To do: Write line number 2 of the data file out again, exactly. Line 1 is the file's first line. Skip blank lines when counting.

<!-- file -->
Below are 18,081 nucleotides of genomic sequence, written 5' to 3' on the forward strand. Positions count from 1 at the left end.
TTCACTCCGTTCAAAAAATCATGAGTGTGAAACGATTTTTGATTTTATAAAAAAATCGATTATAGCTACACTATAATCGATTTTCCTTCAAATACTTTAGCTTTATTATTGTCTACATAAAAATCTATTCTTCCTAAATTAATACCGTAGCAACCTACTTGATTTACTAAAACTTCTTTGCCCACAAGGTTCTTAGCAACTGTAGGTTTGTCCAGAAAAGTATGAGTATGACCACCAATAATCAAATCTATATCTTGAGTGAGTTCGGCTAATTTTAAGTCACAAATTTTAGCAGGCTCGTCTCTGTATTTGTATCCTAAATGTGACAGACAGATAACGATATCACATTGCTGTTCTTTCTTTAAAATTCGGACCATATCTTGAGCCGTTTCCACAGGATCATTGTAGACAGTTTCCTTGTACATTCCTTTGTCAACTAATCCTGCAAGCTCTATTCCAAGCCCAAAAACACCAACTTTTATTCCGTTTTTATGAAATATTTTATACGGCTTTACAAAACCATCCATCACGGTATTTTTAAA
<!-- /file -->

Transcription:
TTCACTCCGTTCAAAAAATCATGAGTGTGAAACGATTTTTGATTTTATAAAAAAATCGATTATAGCTACACTATAATCGATTTTCCTTCAAATACTTTAGCTTTATTATTGTCTACATAAAAATCTATTCTTCCTAAATTAATACCGTAGCAACCTACTTGATTTACTAAAACTTCTTTGCCCACAAGGTTCTTAGCAACTGTAGGTTTGTCCAGAAAAGTATGAGTATGACCACCAATAATCAAATCTATATCTTGAGTGAGTTCGGCTAATTTTAAGTCACAAATTTTAGCAGGCTCGTCTCTGTATTTGTATCCTAAATGTGACAGACAGATAACGATATCACATTGCTGTTCTTTCTTTAAAATTCGGACCATATCTTGAGCCGTTTCCACAGGATCATTGTAGACAGTTTCCTTGTACATTCCTTTGTCAACTAATCCTGCAAGCTCTATTCCAAGCCCAAAAACACCAACTTTTATTCCGTTTTTATGAAATATTTTATACGGCTTTACAAAACCATCCATCACGGTATTTTTAAA